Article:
Silk comes from the silkworm and is the only animal fiber that does not begin as hair. When a silkworm forms its cocoon, it excretes a filament that it winds around itself. Bundles of this filament are spun into silk yarn. Silk is beautiful and commands a high price.
Angora comes from the Angora rabbit. It is very lightweight yet eight times warmer than sheep wool! The Angora is harvested during the rabbits natural molting process.
Plant fibers include cotton, linen and bamboo. Plant fibers are made of cellulose. Cellulose is found in all plants and absorbs water at the root and transports it to the top of the stem. When people wear plant fibers, the cellulose absorbs moisture from the body and allows it to evaporate. This draws heat away from the body. Plant fibers are said to “breathe well” and are wonderful for summer garments. They are not elastic and will not hold their shape well. They also weigh more and can make for a heavy garment. It is important to work gauge carefully when using plant fibers and to carefully plan your project, keeping in mind the benefits and features of the fiber.
Cotton grows around the seeds of the cotton plant. Cotton makes lovely doilies and lace and is great for showing the texture of a stitch. It washes and dries well and does not pill. Pima and Egyptian cotton have longer fibers and are therefore softer, though more expensive. Mercerized cotton is made by adding caustic acid to the cotton and is produced in a variety of beautiful colors.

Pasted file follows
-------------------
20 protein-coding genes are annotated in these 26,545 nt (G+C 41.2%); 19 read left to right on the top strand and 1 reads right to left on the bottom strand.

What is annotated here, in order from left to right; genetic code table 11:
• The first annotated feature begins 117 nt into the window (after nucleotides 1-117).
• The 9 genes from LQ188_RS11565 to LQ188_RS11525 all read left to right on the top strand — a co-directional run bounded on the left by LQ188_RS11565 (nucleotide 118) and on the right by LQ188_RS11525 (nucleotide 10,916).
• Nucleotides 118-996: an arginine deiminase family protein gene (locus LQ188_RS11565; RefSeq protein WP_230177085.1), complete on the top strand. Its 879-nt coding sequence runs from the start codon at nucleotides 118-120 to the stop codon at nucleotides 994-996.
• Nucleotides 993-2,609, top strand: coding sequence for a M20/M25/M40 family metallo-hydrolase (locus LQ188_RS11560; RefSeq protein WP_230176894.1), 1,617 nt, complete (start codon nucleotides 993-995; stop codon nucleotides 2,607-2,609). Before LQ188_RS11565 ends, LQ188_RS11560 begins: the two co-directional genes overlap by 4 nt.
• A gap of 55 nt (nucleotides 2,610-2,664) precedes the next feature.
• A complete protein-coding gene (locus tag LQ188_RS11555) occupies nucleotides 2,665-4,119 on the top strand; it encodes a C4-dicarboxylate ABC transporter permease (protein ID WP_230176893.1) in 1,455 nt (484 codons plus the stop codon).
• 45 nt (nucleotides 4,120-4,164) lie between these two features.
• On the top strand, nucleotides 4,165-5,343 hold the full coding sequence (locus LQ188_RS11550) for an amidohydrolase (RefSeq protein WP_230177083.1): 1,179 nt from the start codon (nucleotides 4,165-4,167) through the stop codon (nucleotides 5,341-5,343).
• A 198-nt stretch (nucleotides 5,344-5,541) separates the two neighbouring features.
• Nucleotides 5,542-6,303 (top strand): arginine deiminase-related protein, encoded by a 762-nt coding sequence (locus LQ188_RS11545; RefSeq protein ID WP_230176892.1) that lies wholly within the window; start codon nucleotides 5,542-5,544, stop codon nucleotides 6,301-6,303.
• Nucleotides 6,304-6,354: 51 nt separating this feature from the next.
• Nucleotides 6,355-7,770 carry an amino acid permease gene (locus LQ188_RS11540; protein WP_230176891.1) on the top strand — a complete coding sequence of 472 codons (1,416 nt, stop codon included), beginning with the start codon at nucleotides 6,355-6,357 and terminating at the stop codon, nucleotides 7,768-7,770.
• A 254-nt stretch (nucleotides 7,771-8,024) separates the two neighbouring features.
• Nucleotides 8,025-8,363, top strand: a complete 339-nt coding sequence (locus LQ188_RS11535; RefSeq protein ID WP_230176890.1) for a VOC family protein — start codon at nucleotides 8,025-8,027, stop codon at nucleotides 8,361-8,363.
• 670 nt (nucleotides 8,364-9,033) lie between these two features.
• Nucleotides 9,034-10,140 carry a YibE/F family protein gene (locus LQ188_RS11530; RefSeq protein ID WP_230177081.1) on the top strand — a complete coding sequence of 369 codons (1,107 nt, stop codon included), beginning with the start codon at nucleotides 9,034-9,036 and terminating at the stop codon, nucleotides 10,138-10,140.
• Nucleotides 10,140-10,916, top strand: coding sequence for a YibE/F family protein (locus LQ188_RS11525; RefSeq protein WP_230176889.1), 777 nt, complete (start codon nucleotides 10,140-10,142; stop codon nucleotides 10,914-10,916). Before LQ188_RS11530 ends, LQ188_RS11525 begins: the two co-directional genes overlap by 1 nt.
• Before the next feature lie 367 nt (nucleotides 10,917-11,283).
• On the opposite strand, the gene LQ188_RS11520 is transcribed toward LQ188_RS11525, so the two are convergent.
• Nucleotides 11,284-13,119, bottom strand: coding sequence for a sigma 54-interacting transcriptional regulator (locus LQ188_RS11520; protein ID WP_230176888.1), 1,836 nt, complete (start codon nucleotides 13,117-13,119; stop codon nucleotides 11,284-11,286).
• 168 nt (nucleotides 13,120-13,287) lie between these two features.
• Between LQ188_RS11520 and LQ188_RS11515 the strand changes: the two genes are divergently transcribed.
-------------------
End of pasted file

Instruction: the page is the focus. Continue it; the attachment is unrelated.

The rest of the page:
Linen comes from the flax plant and is one of the oldest fibers used by humans. It is strong and durable, but stiff. Though it does soften over time with wear and washing. It is often combined with other fibers, such as wool to help maintain its silkiness.
Bamboo yarn comes from bamboo grass that is spun into a fiber. It is an environmentally friendly yarn because the bamboo can be harvested without killing the plant. The yarn works up beautifully, producing a fabric with a wonderful drape.
Soy yarn is relatively new to the market. It has a beautiful sheen and drape and is often blended with wool or acrylic.
Synthetic types of yarn fiber include acrylic, rayon, nylon and polyester. They are easy to machine wash and dry and are great for things needing frequent washing. Synthetic fibers are also inexpensive, durable and available in a wide variety of colors. Acrylic is produced from ethylene, which is derived from oil. It is soft and warm, but not as durable and strong as natural fibers. It will pill and doesn’t hold its shape well, but will last through many launderings.
Make Good Choices
Now that you know all about the types of yarn fiber, you can make better decisions on yarn for your projects. Give some thought to the project you are making. Is it a garment to be worn for years? Maybe wool or Egyptian cotton would be a good choice? Are you making a toy for a child? Well then acrylic yarn that can be washed often might be the way to go. If you haven’t ventured beyond the acrylic yarn available at the chain stores, I encourage you to check out a local yarn shop to try some other types of yarn fiber unfamiliar to you. Beautiful fibers await!